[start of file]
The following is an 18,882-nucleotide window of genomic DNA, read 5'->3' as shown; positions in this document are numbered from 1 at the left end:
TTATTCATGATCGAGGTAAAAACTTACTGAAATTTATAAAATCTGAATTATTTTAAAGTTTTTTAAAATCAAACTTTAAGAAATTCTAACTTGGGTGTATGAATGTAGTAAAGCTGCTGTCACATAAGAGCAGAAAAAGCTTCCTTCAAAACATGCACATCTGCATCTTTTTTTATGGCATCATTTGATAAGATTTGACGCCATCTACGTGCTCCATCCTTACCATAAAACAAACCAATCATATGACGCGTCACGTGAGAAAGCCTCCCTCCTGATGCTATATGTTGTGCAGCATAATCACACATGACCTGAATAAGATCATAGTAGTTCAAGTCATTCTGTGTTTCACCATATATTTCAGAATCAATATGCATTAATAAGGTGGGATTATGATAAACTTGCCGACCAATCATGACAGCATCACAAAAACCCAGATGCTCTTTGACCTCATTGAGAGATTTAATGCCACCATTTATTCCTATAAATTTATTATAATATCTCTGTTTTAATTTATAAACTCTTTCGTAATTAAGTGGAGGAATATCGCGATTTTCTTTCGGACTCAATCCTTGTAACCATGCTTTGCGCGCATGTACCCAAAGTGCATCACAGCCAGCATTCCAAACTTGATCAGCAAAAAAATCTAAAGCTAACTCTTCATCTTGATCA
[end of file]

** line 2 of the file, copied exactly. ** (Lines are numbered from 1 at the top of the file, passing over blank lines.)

TTATTCATGATCGAGGTAAAAACTTACTGAAATTTATAAAATCTGAATTATTTTAAAGTTTTTTAAAATCAAACTTTAAGAAATTCTAACTTGGGTGTATGAATGTAGTAAAGCTGCTGTCACATAAGAGCAGAAAAAGCTTCCTTCAAAACATGCACATCTGCATCTTTTTTTATGGCATCATTTGATAAGATTTGACGCCATCTACGTGCTCCATCCTTACCATAAAACAAACCAATCATATGACGCGTCACGTGAGAAAGCCTCCCTCCTGATGCTATATGTTGTGCAGCATAATCACACATGACCTGAATAAGATCATAGTAGTTCAAGTCATTCTGTGTTTCACCATATATTTCAGAATCAATATGCATTAATAAGGTGGGATTATGATAAACTTGCCGACCAATCATGACAGCATCACAAAAACCCAGATGCTCTTTGACCTCATTGAGAGATTTAATGCCACCATTTATTCCTATAAATTTATTATAATATCTCTGTTTTAATTTATAAACTCTTTCGTAATTAAGTGGAGGAATATCGCGATTTTCTTTCGGACTCAATCCTTGTAACCATGCTTTGCGCGCATGTACCCAAAGTGCATCACAGCCAGCATTCCAAACTTGATCAGCAAAAAAATCTAAAGCTAACTCTTCATCTTGATCA